Cindy Rose of Frederick County has taken the matter of MSA opting out to court by filing an emergency motion for injunctive relief. She is asking the court to force Frederick County Public Schools to allow her child to remain in her classes and not be administered the test.
Her daughter is in sixth grade and has a recognized anxiety disorder, and having to take six hours of high-pressure assessments in a week’s time on material that is not even being taught in the schools this year would cause her unnecessary and avoidable stress. When Ms. Rose tried to work with her school to opt her child out of taking the test, the school refused, saying she would have to keep her out of school for the entire testing period of 12 days.
Even though, like many parents are doing, Ms. Rose could simply have her child refuse to take the test when it is administered, she said, “I'm not putting her in the middle of that, nor should I have to, especially this year when the MSA means nothing. It isn't a valid measure of student achievement or teacher effectiveness.”
Ms. Rose said she would have sought an opt out of the tests regardless of her daughter’s condition. “People need to know the MSDE has no legal right to force your child to take a test. Neither do they have a right to refuse your child access to school and learning for refusing [the test]. Parents have a right to refuse without consequences.
“MSDE needs to step up. We shouldn't have to jump through hoops and clock watch to get our children educated. The fact they threaten to force my daughter to sit home for 12 days versus allowing her in school is proof they prefer testing over educating.”
Monday, Ms. Rose accepted a deal presented by the school system’s attorney to allow her child to work or read in a non-testing area and not be offered the test. The judge had been scheduled to make a ruling on the case that day.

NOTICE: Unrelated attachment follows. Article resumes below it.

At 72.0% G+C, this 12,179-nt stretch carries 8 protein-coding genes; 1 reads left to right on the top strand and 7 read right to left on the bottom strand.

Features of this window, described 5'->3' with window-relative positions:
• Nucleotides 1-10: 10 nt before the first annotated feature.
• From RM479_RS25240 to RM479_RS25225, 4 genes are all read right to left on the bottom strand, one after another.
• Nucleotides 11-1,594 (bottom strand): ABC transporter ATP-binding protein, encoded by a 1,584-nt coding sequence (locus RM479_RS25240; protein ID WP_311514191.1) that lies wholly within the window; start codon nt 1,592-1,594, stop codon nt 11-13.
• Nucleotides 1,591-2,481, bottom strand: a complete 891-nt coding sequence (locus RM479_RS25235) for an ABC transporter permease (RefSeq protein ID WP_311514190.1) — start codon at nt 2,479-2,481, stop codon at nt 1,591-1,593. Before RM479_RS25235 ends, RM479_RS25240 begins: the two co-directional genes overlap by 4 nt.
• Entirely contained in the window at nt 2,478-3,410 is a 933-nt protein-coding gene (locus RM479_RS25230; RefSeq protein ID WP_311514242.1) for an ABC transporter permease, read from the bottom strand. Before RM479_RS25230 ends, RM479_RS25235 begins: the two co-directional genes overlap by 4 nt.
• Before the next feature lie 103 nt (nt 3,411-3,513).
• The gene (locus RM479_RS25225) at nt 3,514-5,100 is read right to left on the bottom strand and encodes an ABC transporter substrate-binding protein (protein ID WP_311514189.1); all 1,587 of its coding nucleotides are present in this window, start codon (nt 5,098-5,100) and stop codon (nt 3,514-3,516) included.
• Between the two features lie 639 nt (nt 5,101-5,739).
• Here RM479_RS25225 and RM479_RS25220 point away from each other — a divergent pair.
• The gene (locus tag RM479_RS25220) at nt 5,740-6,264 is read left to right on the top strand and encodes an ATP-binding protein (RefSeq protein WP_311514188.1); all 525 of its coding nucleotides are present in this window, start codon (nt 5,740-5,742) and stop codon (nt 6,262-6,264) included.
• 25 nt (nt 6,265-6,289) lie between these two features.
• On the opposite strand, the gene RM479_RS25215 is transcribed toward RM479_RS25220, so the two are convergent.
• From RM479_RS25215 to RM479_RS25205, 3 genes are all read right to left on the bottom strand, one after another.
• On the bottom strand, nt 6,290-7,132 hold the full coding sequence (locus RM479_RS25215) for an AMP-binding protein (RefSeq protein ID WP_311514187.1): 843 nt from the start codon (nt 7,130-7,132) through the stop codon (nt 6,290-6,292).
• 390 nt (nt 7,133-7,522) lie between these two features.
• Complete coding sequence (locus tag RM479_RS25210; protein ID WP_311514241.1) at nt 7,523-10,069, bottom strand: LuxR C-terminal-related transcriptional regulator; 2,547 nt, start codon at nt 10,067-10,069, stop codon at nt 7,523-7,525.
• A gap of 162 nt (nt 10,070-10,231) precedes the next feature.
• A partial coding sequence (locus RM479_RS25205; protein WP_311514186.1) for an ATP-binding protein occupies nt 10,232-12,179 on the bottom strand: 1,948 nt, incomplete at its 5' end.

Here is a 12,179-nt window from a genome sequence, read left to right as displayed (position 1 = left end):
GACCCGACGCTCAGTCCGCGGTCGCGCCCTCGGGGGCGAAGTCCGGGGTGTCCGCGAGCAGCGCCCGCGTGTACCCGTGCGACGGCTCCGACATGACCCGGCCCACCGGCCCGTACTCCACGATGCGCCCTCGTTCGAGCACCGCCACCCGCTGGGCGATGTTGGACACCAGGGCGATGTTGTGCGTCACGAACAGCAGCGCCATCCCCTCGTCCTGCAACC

This deal sets a precedent for future assessments in Maryland. By offering the deal, which was exactly what Ms. Rose had requested in the first place, the school system is acknowledging the legality of parents opting out of having the test administered to their children. If it had indeed been illegal for the school to do so, as they have been trying to convince parents, they could not have offered it in the deal.
Next year, the new Common Core aligned PARCC assessments will be given to students across Maryland three times per year. The assessment is more extensive than the MSA or HSA, so the time allotted to it, and therefore taken from instruction time, is longer.
Parents and teachers are very opposed to the endless assessments and will likely be seeking an opt out of PARCC, whether through refusal or through legislative or regulatory means.
Baltimore County parents, teachers and concerned citizens can get involved through The Baltimore County Coalition for Education Oversight.